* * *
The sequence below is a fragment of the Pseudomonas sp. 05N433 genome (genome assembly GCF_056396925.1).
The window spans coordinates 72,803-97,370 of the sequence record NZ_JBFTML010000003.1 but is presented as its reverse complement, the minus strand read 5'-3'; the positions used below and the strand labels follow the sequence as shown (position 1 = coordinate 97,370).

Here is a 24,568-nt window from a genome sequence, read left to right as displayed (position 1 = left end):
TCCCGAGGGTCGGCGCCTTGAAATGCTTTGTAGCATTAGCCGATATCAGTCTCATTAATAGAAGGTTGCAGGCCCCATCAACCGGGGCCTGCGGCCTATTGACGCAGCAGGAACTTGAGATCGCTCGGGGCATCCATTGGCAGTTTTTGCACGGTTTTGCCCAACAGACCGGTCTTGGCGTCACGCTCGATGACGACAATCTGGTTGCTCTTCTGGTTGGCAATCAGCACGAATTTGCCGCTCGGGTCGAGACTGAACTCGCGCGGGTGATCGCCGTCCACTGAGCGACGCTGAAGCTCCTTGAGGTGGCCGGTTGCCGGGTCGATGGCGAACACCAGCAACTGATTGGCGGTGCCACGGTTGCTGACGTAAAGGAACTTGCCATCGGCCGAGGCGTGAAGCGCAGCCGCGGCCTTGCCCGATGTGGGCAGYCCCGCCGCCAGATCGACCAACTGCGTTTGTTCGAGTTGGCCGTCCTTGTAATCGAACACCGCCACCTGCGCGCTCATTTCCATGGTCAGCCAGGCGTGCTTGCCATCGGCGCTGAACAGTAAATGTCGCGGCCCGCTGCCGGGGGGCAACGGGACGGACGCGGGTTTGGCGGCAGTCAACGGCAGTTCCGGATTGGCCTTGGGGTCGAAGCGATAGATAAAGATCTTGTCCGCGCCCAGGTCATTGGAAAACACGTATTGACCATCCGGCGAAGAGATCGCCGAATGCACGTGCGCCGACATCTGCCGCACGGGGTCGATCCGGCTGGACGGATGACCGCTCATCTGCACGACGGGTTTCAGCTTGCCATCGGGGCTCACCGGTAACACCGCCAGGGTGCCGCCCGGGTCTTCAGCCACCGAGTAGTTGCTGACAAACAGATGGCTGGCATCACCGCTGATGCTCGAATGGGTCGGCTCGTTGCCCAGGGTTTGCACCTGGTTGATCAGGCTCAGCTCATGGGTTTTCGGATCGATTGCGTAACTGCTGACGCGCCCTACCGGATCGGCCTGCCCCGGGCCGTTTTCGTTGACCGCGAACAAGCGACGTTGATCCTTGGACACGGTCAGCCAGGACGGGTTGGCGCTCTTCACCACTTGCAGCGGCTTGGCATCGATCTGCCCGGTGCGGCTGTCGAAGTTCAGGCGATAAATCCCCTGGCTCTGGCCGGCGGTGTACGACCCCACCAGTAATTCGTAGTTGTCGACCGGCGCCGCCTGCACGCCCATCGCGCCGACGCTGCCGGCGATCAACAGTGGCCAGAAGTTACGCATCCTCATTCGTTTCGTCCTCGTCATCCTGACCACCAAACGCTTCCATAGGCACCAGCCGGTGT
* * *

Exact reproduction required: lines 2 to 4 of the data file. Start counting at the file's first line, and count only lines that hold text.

The window spans coordinates 72,803-97,370 of the sequence record NZ_JBFTML010000003.1 but is presented as its reverse complement, the minus strand read 5'-3'; the positions used below and the strand labels follow the sequence as shown (position 1 = coordinate 97,370).

Here is a 24,568-nt window from a genome sequence, read left to right as displayed (position 1 = left end):
TCCCGAGGGTCGGCGCCTTGAAATGCTTTGTAGCATTAGCCGATATCAGTCTCATTAATAGAAGGTTGCAGGCCCCATCAACCGGGGCCTGCGGCCTATTGACGCAGCAGGAACTTGAGATCGCTCGGGGCATCCATTGGCAGTTTTTGCACGGTTTTGCCCAACAGACCGGTCTTGGCGTCACGCTCGATGACGACAATCTGGTTGCTCTTCTGGTTGGCAATCAGCACGAATTTGCCGCTCGGGTCGAGACTGAACTCGCGCGGGTGATCGCCGTCCACTGAGCGACGCTGAAGCTCCTTGAGGTGGCCGGTTGCCGGGTCGATGGCGAACACCAGCAACTGATTGGCGGTGCCACGGTTGCTGACGTAAAGGAACTTGCCATCGGCCGAGGCGTGAAGCGCAGCCGCGGCCTTGCCCGATGTGGGCAGYCCCGCCGCCAGATCGACCAACTGCGTTTGTTCGAGTTGGCCGTCCTTGTAATCGAACACCGCCACCTGCGCGCTCATTTCCATGGTCAGCCAGGCGTGCTTGCCATCGGCGCTGAACAGTAAATGTCGCGGCCCGCTGCCGGGGGGCAACGGGACGGACGCGGGTTTGGCGGCAGTCAACGGCAGTTCCGGATTGGCCTTGGGGTCGAAGCGATAGATAAAGATCTTGTCCGCGCCCAGGTCATTGGAAAACACGTATTGACCATCCGGCGAAGAGATCGCCGAATGCACGTGCGCCGACATCTGCCGCACGGGGTCGATCCGGCTGGACGGATGACCGCTCATCTGCACGACGGGTTTCAGCTTGCCATCGGGGCTCACCGGTAACACCGCCAGGGTGCCGCCCGGGTCTTCAGCCACCGAGTAGTTGCTGACAAACAGATGGCTGGCATCACCGCTGATGCTCGAATGGGTCGGCTCGTTGCCCAGGGTTTGCACCTGGTTGATCAGGCTCAGCTCATGGGTTTTCGGATCGATTGCGTAACTGCTGACGCGCCCTACCGGATCGGCCTGCCCCGGGCCGTTTTCGTTGACCGCGAACAAGCGACGTTGATCCTTGGACACGGTCAGCCAGGACGGGTTGGCGCTCTTCACCACTTGCAGCGGCTTGGCATCGATCTGCCCGGTGCGGCTGTCGAAGTTCAGGCGATAAATCCCCTGGCTCTGGCCGGCGGTGTACGACCCCACCAGTAATTCGTAGTTGTCGACCGGCGCCGCCTGCACGCCCATCGCGCCGACGCTGCCGGCGATCAACAGTGGCCAGAAGTTACGCATCCTCATTCGTTTCGTCCTCGTCATCCTGACCACCAAACGCTTCCATAGGCACCAGCCGGTGT